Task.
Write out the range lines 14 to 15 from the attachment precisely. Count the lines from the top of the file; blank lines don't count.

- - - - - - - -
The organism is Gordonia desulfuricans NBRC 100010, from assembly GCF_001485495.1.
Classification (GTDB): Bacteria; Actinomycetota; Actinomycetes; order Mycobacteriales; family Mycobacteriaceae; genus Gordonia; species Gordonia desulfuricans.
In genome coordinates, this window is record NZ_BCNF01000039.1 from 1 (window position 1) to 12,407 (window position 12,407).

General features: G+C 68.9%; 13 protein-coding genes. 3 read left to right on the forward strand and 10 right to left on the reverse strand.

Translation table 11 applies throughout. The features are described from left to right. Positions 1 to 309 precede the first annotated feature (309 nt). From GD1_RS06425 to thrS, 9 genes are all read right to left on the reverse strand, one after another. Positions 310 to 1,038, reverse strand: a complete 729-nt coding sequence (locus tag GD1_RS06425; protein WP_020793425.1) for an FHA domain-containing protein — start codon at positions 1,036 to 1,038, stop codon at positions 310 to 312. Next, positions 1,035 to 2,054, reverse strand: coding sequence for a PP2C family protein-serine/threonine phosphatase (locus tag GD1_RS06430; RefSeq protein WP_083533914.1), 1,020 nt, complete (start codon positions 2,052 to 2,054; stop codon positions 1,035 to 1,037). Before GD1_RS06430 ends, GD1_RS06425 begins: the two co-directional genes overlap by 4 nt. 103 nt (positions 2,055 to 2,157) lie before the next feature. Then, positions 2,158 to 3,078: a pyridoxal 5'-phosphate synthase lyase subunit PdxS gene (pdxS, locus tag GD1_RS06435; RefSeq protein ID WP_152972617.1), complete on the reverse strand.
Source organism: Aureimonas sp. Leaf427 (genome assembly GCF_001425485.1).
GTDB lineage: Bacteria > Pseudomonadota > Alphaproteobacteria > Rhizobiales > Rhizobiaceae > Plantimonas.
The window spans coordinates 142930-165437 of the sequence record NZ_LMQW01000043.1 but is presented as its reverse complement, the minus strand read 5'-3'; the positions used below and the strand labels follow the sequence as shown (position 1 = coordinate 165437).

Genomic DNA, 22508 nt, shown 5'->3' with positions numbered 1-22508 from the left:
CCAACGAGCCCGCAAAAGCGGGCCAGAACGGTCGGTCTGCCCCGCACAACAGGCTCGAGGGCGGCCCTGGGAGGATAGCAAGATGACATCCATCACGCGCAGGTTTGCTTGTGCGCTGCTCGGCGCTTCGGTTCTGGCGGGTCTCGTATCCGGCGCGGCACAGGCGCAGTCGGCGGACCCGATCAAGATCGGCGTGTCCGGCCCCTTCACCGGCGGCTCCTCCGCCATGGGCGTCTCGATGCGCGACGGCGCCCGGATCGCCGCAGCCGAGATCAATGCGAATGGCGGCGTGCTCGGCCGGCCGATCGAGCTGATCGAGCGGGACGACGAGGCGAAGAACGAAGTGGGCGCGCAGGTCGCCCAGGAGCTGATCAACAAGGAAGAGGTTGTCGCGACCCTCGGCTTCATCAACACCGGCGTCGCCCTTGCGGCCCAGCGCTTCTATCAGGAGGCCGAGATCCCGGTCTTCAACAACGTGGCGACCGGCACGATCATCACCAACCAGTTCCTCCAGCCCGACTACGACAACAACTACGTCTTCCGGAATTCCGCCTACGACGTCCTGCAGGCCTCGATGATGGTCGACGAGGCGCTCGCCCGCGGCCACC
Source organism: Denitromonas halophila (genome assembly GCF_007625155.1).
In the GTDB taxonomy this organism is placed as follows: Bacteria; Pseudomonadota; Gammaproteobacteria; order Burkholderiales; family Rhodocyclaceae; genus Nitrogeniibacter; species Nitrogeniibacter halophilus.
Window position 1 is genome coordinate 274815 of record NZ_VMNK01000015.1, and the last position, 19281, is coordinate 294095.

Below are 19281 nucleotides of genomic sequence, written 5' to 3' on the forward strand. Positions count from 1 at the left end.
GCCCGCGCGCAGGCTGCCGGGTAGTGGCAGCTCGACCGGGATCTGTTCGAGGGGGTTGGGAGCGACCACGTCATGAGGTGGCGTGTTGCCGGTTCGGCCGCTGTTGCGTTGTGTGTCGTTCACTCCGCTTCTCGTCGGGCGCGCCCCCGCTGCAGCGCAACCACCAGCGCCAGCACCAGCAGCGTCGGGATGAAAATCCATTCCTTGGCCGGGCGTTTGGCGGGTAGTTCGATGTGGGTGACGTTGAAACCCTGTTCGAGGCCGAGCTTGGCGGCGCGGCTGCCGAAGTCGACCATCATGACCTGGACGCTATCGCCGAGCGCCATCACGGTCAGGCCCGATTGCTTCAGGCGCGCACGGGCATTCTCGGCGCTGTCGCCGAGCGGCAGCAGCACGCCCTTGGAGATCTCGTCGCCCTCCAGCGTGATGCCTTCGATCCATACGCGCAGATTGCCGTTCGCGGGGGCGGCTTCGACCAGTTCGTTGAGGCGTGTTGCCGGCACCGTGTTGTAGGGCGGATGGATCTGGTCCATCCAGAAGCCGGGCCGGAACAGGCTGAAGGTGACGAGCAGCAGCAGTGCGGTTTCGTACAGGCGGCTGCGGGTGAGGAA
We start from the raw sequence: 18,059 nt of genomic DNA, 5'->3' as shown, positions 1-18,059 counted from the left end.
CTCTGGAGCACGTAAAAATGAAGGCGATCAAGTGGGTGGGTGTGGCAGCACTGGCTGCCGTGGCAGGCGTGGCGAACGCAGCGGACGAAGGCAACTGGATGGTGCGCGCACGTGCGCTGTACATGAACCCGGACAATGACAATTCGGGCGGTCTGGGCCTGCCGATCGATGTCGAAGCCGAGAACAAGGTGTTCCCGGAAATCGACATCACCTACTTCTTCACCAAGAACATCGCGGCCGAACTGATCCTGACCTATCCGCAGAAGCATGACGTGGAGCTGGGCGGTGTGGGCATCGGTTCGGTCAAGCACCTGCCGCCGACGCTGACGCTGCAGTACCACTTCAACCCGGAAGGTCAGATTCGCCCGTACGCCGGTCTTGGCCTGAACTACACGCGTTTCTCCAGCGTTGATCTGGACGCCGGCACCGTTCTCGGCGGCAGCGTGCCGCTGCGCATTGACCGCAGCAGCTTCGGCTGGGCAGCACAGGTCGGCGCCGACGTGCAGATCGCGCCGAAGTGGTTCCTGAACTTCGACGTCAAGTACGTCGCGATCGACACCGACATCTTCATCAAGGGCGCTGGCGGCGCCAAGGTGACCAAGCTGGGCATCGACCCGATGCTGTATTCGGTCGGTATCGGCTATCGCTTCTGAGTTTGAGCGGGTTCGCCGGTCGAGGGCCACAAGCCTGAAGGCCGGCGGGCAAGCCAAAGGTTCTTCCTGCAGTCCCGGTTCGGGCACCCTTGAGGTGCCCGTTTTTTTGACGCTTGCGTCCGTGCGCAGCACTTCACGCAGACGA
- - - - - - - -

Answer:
Below are 19281 nucleotides of genomic sequence, written 5' to 3' on the forward strand. Positions count from 1 at the left end.
GCCCGCGCGCAGGCTGCCGGGTAGTGGCAGCTCGACCGGGATCTGTTCGAGGGGGTTGGGAGCGACCACGTCATGAGGTGGCGTGTTGCCGGTTCGGCCGCTGTTGCGTTGTGTGTCGTTCACTCCGCTTCTCGTCGGGCGCGCCCCCGCTGCAGCGCAACCACCAGCGCCAGCACCAGCAGCGTCGGGATGAAAATCCATTCCTTGGCCGGGCGTTTGGCGGGTAGTTCGATGTGGGTGACGTTGAAACCCTGTTCGAGGCCGAGCTTGGCGGCGCGGCTGCCGAAGTCGACCATCATGACCTGGACGCTATCGCCGAGCGCCATCACGGTCAGGCCCGATTGCTTCAGGCGCGCACGGGCATTCTCGGCGCTGTCGCCGAGCGGCAGCAGCACGCCCTTGGAGATCTCGTCGCCCTCCAGCGTGATGCCTTCGATCCATACGCGCAGATTGCCGTTCGCGGGGGCGGCTTCGACCAGTTCGTTGAGGCGTGTTGCCGGCACCGTGTTGTAGGGCGGATGGATCTGGTCCATCCAGAAGCCGGGCCGGAACAGGCTGAAGGTGACGAGCAGCAGCAGTGCGGTTTCGTACAGGCGGCTGCGGGTGAGGAA